Mueller Electric Blog

How to Properly Crimp an Alligator Clip Onto A Wire

Posted by Mona Weiss on Dec 7, 2017 1:35:26 PM

 Many people don't know the right way to properly crimp an alligator (or crocodile) clip onto a wire. This blog post (and video) shows how to do it step-by-step.

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Topics: crimping, electronics, crocodile clip, engineering, alligator clip, crimp

An Introduction to Static Electricity in Industry

Posted by Mona Weiss on Nov 7, 2017 9:15:00 AM

Static electricity is all around us in everyday life and generally refers to an imbalance between positive and negative charges in objects. Most people have experienced it in some form or another whether it be with their laundry being particularly “clingy,” making a balloon stick to a wall after rubbing it on your clothes, or when walking around wearing socks on a carpet and getting a small shock when touching another object or person.

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Topics: Electrostatic Painting,, Grounding Metal, Static Electricity Grounding, Grounding Wires, Grounding, Grounding Plastic, Grounding Clamp, Static Electricity, Static Control, Static Electricity Industrial

Your Paint Line is Unique, Ground It Accordingly!

Posted by Tim Ulshafer on Aug 24, 2017 11:58:22 AM

Paint lines come in many shapes and sizes incorporating a wide range of paintable substrates. Some paint lines require large grounding assemblies to carry current while others are short light weight items used to provide a simple ground. Grounding metal is different than grounding fiberglass or plastics. The one thing in common is, everybody wants their paint line to produce high quality output with high percentages of transfer efficiency with low defects. In short, everyone wants their paint job to look great!

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Topics: Paint Line Grounding

EZ-SQUEEZE Alligator Clip

Posted by Ron Malone on Jun 5, 2017 10:44:08 AM

Mueller's new Patent Pending BU-21AEZ, clips are now in stock and will be shipping to distributors soon.

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Is Your Metal Paint Line Built from the "Ground" Up?

Posted by Tim Ulshafer on Apr 14, 2017 1:31:52 PM

If you are a paint line manager or engineer you already know that building and maintaining a paint line is no small task. It is also a very costly initiative and the more money spent the higher the expectations for quality production. A major portion of the ongoing cost of a paint line is the paint itself and many paint engineers spend countless hours on improving transfer efficiency. Let's face it, any paint that doesn't land on its target is wasteful and costly.

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Removing Static from the Paint Line, Don't Overthink It!

Posted by Tim Ulshafer on Apr 4, 2017 8:25:16 AM

For most painters, removing static from the paint process is critical to improving transfer efficiency. This is true for the painting of plastics, fiberglass and metal components. Does your paint line use robots or painters? Are you continually trying to reduce static with solutions that work, don't work or just are not reliable? The universal painting issue appears to be the cost of repainting and scrap versus the solution you are using. You may be building an electrostatic grounding solution yourself or buying something at a higher cost than you would like.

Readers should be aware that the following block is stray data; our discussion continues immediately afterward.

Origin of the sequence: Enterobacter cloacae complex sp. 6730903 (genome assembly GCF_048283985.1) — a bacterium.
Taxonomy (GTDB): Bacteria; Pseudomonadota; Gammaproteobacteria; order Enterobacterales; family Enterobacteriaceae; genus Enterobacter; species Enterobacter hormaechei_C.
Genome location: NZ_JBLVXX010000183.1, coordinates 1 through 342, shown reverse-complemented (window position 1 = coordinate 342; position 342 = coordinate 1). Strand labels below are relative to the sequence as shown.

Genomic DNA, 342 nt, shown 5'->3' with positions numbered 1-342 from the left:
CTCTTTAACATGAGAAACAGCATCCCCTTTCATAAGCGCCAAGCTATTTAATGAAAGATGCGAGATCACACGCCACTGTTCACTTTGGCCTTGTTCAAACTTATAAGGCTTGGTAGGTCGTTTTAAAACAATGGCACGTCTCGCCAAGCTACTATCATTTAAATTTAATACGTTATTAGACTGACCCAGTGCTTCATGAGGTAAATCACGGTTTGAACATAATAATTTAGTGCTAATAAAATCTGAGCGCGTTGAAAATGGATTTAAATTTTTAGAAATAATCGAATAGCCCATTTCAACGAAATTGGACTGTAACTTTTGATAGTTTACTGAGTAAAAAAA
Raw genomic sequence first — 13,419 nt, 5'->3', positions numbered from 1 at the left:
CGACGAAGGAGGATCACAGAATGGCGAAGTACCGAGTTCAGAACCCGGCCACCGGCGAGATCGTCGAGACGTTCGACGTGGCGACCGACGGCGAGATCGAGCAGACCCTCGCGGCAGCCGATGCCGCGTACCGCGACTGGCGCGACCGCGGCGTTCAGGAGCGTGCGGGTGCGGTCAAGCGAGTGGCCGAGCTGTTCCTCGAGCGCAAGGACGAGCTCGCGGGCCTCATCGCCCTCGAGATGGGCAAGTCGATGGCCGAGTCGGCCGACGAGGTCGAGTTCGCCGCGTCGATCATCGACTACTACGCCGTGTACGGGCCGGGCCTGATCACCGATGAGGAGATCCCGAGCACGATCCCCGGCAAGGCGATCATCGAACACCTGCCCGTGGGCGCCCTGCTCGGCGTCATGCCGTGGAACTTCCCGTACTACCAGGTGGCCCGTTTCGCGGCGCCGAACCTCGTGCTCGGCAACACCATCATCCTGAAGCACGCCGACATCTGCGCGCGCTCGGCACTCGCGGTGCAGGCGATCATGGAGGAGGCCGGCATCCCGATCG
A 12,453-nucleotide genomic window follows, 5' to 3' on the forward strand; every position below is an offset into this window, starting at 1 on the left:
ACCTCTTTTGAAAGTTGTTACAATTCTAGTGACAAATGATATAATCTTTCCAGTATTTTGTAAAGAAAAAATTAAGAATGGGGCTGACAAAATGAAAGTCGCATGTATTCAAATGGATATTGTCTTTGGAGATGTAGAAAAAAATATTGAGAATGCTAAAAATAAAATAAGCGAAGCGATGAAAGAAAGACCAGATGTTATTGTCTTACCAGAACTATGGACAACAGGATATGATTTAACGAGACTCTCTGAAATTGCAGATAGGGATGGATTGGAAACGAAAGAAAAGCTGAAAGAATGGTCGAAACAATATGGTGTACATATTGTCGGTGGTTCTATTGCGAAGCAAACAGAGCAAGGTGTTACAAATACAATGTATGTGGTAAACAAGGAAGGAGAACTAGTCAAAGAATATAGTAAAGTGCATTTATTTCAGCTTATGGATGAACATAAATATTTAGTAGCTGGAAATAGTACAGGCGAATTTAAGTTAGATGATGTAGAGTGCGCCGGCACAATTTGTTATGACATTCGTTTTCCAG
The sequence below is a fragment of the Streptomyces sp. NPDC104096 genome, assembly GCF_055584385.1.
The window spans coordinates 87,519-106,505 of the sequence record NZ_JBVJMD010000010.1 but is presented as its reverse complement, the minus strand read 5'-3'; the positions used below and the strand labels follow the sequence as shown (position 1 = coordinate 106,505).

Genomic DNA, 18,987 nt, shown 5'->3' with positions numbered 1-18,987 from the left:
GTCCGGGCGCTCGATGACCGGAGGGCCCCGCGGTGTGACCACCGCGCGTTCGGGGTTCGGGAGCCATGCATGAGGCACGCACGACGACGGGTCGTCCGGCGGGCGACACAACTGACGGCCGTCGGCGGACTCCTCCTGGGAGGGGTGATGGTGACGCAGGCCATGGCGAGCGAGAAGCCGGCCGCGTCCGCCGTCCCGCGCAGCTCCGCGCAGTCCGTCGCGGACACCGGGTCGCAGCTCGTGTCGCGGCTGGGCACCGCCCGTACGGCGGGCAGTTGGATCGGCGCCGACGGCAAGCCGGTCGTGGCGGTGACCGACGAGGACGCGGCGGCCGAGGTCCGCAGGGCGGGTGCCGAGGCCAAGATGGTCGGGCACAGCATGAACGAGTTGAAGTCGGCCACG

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Topics: Painting Plastics

Government Sales Review: Mueller Alligator Clips: Over 100 Years of Higher Standards

Posted by Stephanie Ebel on Feb 21, 2017 9:24:55 AM


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What Size Banana Plug are you using?

Posted by Ron Malone on Feb 20, 2017 4:00:41 PM

Banana plug sizes and types

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Painting Plastics: How to Produce High-Quality Output in a Low Cost Environment

Posted by Tim Ulshafer on Jan 25, 2017 1:03:11 PM

With the vast varieties of paint, materials and application processes, the achievement of an efficient, high-quality and consistent automated painting process can often seem elusive. How can the director of the painting operation optimize output and quality while controlling costs?  Output is useless without quality.  The cost of scrap and rework adds up quickly, and can delay the overall project. For example, if a painted plastic bumper cover has flaws and needs to be reworked or scrapped, then that component will not be available for assembly to the designated automobile, potentially impacting the production line or the customer (and who wants rework stacking up?). This is a disruptive and costly nuisance.

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Topics: Plastic Painting, Painting Plastics, Test & Measurement

Wages & Process Improvements helped U.S. Automakers

Posted by Paul Kestler on Jan 25, 2017 10:52:16 AM

In 2007, U.S. auto manufacturers faced a $30 per hour labor cost gap as compared with their Asian rivals. A decade later, the cost differential has declined to around $10 per hour.  According to the Center for Automotive Research in Ann Arbor, Michigan, the average hourly labor cost, including benefits, was $58 at GM, $57 at Ford and $48 at Fiat Chrysler (March 2015).  Entry-level auto workers are being hired at $15.78 per hour, plus benefits, so the trend indicates further declines in average rates.

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